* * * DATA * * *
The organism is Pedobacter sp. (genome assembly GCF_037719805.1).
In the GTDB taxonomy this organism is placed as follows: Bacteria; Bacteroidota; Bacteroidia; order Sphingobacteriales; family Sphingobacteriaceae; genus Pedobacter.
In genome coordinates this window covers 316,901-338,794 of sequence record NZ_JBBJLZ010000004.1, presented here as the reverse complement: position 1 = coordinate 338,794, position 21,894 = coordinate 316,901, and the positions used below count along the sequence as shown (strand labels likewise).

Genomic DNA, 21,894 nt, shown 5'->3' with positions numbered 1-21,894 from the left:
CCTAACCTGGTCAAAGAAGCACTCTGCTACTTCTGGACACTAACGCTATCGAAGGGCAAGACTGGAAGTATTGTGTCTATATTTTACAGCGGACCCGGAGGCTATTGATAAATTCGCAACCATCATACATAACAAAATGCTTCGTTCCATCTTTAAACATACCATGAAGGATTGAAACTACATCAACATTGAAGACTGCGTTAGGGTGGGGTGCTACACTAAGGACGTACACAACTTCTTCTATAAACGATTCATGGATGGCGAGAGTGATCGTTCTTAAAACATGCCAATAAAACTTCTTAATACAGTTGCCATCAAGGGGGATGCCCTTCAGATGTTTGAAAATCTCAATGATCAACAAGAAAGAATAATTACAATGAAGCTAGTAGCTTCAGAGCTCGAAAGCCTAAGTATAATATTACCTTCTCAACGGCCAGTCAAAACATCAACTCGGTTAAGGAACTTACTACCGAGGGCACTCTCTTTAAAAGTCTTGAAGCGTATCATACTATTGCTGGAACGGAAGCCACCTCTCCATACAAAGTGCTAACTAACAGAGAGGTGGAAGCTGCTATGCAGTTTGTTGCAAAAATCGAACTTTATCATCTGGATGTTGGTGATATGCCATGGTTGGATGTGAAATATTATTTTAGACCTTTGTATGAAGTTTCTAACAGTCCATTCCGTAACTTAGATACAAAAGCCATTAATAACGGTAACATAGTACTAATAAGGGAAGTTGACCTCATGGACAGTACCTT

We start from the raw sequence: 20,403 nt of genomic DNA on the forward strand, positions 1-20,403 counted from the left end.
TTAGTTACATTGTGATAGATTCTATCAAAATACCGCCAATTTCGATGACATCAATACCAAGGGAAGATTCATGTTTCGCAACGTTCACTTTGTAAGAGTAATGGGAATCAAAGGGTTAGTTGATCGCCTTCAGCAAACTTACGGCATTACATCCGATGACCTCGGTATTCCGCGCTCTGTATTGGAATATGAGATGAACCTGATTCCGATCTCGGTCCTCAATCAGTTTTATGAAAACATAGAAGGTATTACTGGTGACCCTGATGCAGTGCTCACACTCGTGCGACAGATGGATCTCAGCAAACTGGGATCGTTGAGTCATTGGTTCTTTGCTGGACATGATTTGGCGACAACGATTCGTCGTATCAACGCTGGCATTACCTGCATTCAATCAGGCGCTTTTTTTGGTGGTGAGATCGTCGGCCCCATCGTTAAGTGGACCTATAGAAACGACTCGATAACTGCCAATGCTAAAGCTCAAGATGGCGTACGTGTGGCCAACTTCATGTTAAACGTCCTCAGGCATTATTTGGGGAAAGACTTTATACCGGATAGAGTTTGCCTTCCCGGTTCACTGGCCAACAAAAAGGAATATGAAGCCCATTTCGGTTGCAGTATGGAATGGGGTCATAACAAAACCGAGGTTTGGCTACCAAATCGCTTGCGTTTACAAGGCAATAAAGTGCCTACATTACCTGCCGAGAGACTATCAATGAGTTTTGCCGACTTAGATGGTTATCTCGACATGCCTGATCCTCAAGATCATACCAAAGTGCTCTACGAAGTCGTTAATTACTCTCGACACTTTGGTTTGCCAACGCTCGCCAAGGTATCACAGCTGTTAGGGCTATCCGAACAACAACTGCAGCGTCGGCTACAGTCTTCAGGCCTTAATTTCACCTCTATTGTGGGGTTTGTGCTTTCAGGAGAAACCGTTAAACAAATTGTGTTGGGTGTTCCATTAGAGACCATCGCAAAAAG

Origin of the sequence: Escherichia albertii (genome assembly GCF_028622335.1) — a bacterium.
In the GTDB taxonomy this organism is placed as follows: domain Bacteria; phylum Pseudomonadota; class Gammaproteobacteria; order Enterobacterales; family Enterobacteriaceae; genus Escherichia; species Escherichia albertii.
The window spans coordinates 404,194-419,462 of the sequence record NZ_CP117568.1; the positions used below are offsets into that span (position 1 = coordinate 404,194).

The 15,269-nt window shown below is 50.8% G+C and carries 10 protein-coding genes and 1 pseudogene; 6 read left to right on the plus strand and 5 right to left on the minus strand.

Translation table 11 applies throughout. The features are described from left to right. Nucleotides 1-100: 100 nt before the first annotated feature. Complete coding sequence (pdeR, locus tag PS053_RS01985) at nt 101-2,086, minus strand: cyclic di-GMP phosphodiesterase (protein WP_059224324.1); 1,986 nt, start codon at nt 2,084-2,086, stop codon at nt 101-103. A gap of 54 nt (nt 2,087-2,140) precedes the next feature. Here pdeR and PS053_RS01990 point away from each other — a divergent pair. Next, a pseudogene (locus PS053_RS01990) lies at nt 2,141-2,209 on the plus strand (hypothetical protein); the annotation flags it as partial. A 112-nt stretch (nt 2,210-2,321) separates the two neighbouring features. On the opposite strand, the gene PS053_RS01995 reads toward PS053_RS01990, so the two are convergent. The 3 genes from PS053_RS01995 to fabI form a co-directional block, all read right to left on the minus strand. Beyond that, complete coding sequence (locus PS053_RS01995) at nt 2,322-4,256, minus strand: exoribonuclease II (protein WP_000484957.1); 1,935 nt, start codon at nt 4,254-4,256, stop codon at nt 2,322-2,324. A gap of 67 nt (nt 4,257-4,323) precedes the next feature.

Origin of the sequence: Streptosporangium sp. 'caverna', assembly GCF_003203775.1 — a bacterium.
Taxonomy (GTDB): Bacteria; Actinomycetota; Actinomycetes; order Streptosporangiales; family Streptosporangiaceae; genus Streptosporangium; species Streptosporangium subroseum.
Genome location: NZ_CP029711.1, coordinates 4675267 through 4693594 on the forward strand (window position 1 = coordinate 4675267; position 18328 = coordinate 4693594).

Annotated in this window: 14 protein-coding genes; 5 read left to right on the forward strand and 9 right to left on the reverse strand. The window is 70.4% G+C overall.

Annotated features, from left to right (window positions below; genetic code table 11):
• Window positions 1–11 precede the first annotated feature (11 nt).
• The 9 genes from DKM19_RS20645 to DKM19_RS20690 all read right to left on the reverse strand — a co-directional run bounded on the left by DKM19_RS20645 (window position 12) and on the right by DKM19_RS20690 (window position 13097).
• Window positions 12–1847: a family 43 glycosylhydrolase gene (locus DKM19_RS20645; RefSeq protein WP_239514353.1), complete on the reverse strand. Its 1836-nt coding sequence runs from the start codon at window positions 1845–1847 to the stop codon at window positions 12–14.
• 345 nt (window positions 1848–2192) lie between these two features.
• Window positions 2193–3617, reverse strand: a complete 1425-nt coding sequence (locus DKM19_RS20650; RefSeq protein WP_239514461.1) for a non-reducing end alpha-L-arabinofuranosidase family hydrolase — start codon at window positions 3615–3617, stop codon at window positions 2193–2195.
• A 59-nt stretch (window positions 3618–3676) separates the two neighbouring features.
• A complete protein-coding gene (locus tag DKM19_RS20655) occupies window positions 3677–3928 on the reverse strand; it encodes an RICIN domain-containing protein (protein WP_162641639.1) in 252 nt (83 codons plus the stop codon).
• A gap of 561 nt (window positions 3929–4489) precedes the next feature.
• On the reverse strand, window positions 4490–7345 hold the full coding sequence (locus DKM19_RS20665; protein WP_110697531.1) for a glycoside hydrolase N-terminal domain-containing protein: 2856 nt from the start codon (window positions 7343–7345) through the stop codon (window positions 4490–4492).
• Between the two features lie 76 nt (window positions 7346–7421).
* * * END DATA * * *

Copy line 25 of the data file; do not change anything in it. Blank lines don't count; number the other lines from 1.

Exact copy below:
• A gap of 561 nt (window positions 3929–4489) precedes the next feature.